^{*}

Galileo is the Global Navigation Satellite System that Europe is building and it is planned to be operational in the next 3-5 years. Several Galileo signals use split-spectrum modulations, such as Composite Binary Offset Carrier (CBOC) modulation, which create correlation ambiguities when processed with large or infinite front-end bandwidths (i.e., in wideband receivers). The correlation ambiguities refer to the notches in the correlation shape (i.e., in the envelope of the correlation between incoming signal and reference modulated code) which happen within +/– 1 chip from the main peak. These correlation ambiguities affect adversely the detection probabilities in the code acquisition process and are usually dealt with by using some form of unambiguous processing (e.g., BPSK-like techniques, sideband processing, etc.). In some applications, such as mass-market applications, a narrowband Galileo receiver (i.e., with considerable front-end bandwidth limitation) is likely to be employed. The question addressed in this paper, which has not been answered before, is whether or not this bandwidth limitation can cope inherently with the ambiguities of the correlation function, to which extent, and which the best design options are in the acquisition process (e.g., in terms of time-bin step and ambiguity mitigation mechanisms).

New advances in the field of satellite positioning and the design of new satellite systems to be used for location purposes in the years to come created the need for new modulation and signal types at the transmitter side. The upcoming satellite systems, such as the European Galileo and Chinese Compass systems, need to preserve compatibility with the existing Navstar GPS system, while keeping the interference levels at minimum. This motivated the introduction of a w modulation family, namely the Binary Offset Carrier (BOC) family, which currently have several variants, such as sine BOC [1-3], cosine BOC [3,4], alternate BOC (AltBOC) [5,6], Composite BOC (CBOC) [7,8], and Time Multiplexed BOC (TMBOC) [_{sc} used in these split-spectrum modulations. As a consequence of the spectrum splitting, the Auto-Correlation Envelope (ACE) of these signals has also different properties compared with the BPSK case. Two main consequences have been noticed in the literature with respect to the new ACE: on one hand, notches in the ACE shape appear within +/–1 chip interval, which introduces some challenges in the acquisition process [

• A thorough analysis of the ambiguities in the BOC/ CBOC correlation functions, in the presence of limited receiver bandwidth, ranging from 3 MHz (severe limitation, narrowband receiver) to 24.552 MHz (bandwidth used in the Galileo specifications [

• An explanation based on semi-analytical model regarding the fact that a limited front-end receiver bandwidth acts as an ‘unambiguous method’, by reducing the ambiguities in the correlation function, and thus removing the need for a supplementary unambiguous processing.

Additionally, an overview of unambiguous methods and a generic block diagram for them is offered in the context of split-spectrum modulations, and design recommendations for Galileo E1 receiver acquisition architecture are done.

The CBOC and AltBOC modulations used in Galileo split the signal spectrum into two symmetrical components around the carrier frequency, by multiplying the pseudorandom (PRN) code with a rectangular sub-carrier. This spectrum splitting is seen also as a splitting in the correlation domain, meaning that the correlation function envelope will exhibit additional sidepeaks (besides the main correlation peak) and additional low values within +/–1 chip interval from the main peak. These low values (or notches) in the correlation function are typically referred to as ambiguities, as illustrated in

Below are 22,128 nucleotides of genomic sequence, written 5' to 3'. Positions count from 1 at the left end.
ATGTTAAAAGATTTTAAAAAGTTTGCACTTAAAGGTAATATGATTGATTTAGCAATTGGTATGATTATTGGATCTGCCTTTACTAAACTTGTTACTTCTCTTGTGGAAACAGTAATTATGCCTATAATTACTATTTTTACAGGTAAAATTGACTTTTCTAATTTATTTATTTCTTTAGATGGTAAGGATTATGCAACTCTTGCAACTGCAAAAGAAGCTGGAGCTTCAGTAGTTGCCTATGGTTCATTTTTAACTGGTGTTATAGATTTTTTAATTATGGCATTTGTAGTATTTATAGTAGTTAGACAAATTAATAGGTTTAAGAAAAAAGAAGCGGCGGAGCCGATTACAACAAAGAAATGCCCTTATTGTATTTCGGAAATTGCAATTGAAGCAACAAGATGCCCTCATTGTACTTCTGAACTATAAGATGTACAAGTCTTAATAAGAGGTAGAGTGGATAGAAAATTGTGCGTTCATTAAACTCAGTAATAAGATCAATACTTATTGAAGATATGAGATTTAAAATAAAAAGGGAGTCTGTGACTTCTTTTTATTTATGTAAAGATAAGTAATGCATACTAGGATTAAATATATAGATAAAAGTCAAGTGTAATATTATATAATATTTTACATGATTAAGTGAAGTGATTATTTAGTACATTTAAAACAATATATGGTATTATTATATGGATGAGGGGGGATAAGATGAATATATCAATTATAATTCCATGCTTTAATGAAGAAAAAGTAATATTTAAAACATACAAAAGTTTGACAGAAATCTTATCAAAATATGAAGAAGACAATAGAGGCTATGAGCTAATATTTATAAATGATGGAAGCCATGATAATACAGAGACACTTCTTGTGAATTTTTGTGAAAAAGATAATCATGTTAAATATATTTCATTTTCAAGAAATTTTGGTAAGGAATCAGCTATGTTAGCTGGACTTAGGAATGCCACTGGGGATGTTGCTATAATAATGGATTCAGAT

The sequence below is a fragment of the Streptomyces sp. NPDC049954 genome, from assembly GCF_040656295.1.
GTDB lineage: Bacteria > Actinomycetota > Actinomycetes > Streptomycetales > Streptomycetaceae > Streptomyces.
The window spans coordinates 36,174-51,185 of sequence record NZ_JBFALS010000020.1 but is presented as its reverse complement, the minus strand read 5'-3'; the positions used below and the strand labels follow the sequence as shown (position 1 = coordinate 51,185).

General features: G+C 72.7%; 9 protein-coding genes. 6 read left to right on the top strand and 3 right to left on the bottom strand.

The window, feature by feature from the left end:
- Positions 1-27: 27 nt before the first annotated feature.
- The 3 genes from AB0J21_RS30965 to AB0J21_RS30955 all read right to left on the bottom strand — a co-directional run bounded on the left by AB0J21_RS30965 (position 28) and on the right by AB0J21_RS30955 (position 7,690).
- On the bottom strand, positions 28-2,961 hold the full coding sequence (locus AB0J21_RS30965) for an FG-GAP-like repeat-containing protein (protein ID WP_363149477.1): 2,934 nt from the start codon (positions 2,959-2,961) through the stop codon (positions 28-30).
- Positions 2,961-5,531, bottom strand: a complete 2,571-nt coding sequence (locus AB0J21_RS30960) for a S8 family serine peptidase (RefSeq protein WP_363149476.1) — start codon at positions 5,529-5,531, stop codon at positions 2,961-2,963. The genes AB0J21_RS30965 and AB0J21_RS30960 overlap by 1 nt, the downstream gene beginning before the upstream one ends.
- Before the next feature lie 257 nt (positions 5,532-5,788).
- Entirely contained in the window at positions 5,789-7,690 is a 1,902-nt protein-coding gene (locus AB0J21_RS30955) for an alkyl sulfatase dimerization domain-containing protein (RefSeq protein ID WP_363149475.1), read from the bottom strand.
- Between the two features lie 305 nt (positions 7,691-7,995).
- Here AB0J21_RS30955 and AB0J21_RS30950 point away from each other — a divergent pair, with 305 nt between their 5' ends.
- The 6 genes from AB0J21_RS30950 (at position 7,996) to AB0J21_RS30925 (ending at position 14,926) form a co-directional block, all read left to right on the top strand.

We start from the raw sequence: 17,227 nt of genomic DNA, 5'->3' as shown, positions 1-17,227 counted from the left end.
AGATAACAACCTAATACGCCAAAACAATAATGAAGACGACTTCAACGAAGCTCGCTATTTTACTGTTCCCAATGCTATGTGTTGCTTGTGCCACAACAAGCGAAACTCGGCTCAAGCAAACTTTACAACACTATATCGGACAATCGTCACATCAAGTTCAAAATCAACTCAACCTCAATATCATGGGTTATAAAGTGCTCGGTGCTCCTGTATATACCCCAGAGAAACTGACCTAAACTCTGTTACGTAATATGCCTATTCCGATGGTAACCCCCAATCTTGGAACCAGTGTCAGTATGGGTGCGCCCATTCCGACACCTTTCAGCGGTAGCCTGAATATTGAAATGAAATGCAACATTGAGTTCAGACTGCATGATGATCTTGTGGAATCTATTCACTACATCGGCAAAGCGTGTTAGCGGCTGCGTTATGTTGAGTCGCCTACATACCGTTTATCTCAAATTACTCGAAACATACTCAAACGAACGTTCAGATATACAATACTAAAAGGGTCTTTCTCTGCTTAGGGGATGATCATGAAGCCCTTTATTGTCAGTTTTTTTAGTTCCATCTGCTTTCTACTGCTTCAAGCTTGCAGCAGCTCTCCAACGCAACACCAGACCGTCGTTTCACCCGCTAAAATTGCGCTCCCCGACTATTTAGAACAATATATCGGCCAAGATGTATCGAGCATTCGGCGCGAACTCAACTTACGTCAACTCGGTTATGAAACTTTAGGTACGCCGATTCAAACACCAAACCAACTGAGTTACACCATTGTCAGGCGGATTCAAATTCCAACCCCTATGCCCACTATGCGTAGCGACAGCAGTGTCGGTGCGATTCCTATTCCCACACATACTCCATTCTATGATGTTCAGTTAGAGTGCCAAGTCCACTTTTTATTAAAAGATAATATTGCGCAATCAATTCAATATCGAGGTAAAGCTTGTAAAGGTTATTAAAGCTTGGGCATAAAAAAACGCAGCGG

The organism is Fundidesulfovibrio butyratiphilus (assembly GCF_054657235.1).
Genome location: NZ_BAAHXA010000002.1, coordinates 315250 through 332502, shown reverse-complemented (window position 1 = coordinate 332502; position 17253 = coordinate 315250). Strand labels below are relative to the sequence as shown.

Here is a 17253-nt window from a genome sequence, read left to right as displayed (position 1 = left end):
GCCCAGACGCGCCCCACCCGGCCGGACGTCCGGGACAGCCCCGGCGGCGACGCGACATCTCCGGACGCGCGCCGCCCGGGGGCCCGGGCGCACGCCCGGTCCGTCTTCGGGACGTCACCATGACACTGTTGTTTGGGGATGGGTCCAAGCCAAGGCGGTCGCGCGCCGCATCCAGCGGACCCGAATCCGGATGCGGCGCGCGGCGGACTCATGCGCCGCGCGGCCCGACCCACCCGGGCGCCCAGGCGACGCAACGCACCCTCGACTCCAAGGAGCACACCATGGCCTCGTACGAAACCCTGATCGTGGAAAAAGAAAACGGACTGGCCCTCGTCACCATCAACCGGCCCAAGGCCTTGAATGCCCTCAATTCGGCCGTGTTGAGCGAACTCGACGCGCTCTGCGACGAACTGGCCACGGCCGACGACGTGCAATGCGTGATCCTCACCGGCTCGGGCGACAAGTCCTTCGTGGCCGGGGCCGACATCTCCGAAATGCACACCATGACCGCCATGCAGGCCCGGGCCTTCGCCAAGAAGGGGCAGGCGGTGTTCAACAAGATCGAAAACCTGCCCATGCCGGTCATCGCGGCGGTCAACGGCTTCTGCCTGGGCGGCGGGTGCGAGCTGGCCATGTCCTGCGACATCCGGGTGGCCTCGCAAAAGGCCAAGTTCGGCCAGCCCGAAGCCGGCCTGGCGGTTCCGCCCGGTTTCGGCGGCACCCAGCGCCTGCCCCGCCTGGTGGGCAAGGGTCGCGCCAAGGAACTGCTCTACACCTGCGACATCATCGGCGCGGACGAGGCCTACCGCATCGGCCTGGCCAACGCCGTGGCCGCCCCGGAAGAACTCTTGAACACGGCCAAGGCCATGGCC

These ambiguities create problems in the acquisition process, in the sense that, if a too high time-bin step is used, we might lose the main correlation peak, as illustrated in

One solution is to diminish the time-bin step (to values lower than half of the main correlation lobe width), at the expense of a larger acquisition time, since more time bins need to be tested. Another solution is to modify the ambiguous correlation into an ‘unambiguous’ one, via frequency-domain or time-domain processing, as explained for example in [13-15] and illustrated in the generic block diagram of

An overview of the state-of-art unambiguous acquisition methods in Galileo is as follows:

1) B&F methods, denoted as such after the initial of the first authors who introduced them in [1,10]; in here, only the upper or the lower sideband of the received signal is filtered and correlated with a similarly filtered reference modulated code. Both upper and lower sidebands can be then combined non-coherently (dual-band processing) or only one of the sidebands can be used (single sideband processing). The single-sideband block diagram is illustrated in _{1}(f) = H_{3}(f) = upper/lower lobe selection filters, applied both on incoming signal and reference modulated code, and H_{2}(f) = 1.

2) mM\&H methods, denoted as such after the initial of the first authors who introduced them in [11,12]; in here, both upper and lower lobes of the signal spectrum are selected, plus everything between them. The incoming signal is shifted with a shift parameter a, which is modulation dependent, e.g., a = 1 for CBOC (details on optimum a parameters for other split-spectrum BOC modulations are given in [_{1}(f) is a filter selecting both main frequency lobes of the signal, plus everything between them, H_{2}(f) is a hold filternamely, = chip interval, = BOC interval (e.g., for CBOC), and H_{3}(f) = 1.

3) Unambiguous Adjacent Lobe (UAL) methods, proposed by the Author in [13-15]. In here, a is the same modulation-dependent factor as used in mM\&H methods, H_{1}(f) = H_{3}(f) = 1 (absent filters)and is a hold filter.

After the correlation of the incoming signal with the reference code, coherent and non-coherent integration may be applied, as shown in

Then a decision variable is formed. For example, for a serial search approach, the decision variable, denoted in what follows via Z, is the non-coherent correlation output.

An example of the normalized unambiguous correlation functions after single sideband processing of a CBOC signal is shown in

Regarding the complexity of various unambiguous methods, a comparison has been provided in [

The focus here is on Galileo E1 Open Service signals, which employ CBOC modulation. Two CBOC variants, i.e. CBOC (+) and CBOC (-) are used currently [

1) CBOC (+) signal at transmitter and CBOC (+) modulated reference code (e.g., full processing of Galileo E1 data channels)

2) CBOC (+) signal at transmitter and sine BOC (1,1) -modulated reference code (e.g., low complexity one-bit processing of Galileo E1 data channels)